January 7, 2011 § 3 Comments
i have been trying to write about this for days, but the words wont come.
this morning my daughter is sick with a slight fever. i held her against my chest until she fell asleep.
birds are falling out of the sky. thousands of birds. thousands of fish are dead washed up on the shoreline.
Update 1 – 10,000s of Birds found dead in Manitoba
Update 1 – Dead Birds and Fish reported in St. Clair River, Ontario
Update 1 – Goldstream River, at Goldstream Provincial Park, Victoria mysteriously turns bright green
Update 2 – Residents gather, eat dead fish floating in barangay Ibo
Mystery of dead birds on Cape roads
Dead fish discovered in canal marina near Abergavenny
Update 1 – 40,000 ‘devil’ crabs found dead on the beach
Update 2 – Tonnes of farm fish found dead
United States of America
Nearly 3000 Dead Birds Fall From Arkansas Sky
First Birds Fall, Now 100000 Fish Dead in Arkansas
Update 1 – Hundreds of Dead Fish Appear In Lincoln Park
Update 1 – Now East Texas also reports hundreds of dead birds
Update 1 – Experts in Texas are weighing in after large amounts of dead birds were reportedly found across the Country and around the World
lex and i talk about the spaces created by the shoreline and the frontline. its how we begin the call for submissions to this bridge called my baby: legacies of radical mothering.
All mothers have the potential to be revolutionary. Some mothers stand on the shoreline, are born and reborn here, inside the flux of time and space, overcoming the traumatic repetition of oppression. Our very existence is disobedience to the powers that be.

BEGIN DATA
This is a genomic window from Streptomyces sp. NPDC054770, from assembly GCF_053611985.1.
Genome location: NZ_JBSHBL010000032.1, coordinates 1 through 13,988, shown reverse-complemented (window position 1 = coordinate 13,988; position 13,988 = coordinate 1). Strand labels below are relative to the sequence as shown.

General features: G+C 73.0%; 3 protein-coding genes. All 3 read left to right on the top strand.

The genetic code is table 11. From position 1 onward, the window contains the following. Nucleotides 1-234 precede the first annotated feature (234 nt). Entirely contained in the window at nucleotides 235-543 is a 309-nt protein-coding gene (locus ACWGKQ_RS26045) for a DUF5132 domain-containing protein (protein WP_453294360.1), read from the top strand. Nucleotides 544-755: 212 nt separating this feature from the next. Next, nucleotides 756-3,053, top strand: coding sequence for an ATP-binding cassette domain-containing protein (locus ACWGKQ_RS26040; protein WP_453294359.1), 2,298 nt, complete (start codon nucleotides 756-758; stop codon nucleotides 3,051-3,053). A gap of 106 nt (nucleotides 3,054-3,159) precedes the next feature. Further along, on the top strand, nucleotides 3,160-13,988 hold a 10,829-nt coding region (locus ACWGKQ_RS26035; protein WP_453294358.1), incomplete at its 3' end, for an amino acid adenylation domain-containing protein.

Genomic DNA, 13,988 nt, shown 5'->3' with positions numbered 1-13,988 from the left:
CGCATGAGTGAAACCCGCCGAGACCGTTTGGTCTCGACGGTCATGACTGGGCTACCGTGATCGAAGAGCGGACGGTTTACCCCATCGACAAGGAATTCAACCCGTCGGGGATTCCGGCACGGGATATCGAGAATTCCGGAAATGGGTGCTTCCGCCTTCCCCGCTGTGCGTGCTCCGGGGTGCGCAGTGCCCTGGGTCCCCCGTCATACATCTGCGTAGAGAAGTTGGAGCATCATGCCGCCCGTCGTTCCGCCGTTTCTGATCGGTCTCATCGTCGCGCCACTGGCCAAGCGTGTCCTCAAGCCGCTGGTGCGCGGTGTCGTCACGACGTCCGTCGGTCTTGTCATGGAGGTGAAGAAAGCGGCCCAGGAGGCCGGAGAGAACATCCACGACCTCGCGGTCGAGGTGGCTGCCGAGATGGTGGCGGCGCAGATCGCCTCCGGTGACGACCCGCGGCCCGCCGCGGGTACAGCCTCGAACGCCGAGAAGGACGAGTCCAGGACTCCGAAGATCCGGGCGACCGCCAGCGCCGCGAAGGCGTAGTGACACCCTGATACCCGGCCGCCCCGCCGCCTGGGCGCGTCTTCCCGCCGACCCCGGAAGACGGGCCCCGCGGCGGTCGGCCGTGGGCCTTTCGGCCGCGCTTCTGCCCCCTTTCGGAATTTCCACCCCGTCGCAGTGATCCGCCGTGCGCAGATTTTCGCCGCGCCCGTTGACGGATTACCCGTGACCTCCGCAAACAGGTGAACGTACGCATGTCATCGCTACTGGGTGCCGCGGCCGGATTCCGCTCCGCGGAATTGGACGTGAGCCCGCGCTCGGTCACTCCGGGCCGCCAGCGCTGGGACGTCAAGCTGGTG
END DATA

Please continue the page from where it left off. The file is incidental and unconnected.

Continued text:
At times, in moments, we as mothers choose to stand in a zone of claimed risk and fierce transformation, the frontline. In infinite ways, both practiced and yet to be imagined, we put our bodies between the violent repetition of the norm and the future we already deserve, exactly because our children deserve it too. We make this choice for many reasons and in different contexts, but at the core we have this in common: we refuse to obey. We refuse to give into fear. We insist on joy no matter what and by every means necessary and possible.
i see these birds and fish strewn across the shorelines and i ask who will stand on the frontlines as sky and water crumbles in front of us. what is our response to this? this? this what? this mass suicide? this mass murder? this chemical intoxication? this poisoning of life?
i read somewhere in response to this massive deaths of fish and fowl that we should not be come ‘too alarmist’. because if we take this too seriously, people will start to lose hope and feel helpless and thus wont get involved.
lose hope dear friends. abandon all hope of fruition. abandon all despair. and then lets walk.
we know what we must do. we must stop this civilization. we must stop this culture that eats its young.
i hear talk of the apocalypse. and frankly, im feeling yall. the only twirk that gets me is…a lot of folks on this planet are already living the apocalypse that we fear is coming. this is why the world powers that be are building fences to keep the majority of people away from the minority of people who own the majority of the resources.
when i was in the congo, the elders said that the seasons/cycles were changing. weather was too extreme and people didnt know when to plant and when to harvest like they used to. people had followed the patterns of birth and decay in this rift valley, the cradle of humankind, for millions and millions of years. and they had survived by knowing these patterns. and now they watched the cycles crash into each other, disintegrating. collapsing.
i close my eyes and exhale and listen to the birds and fish falling and flailing…what do you want? i ask. what do you want from us?
there is a way out of feelings of impotence and despair.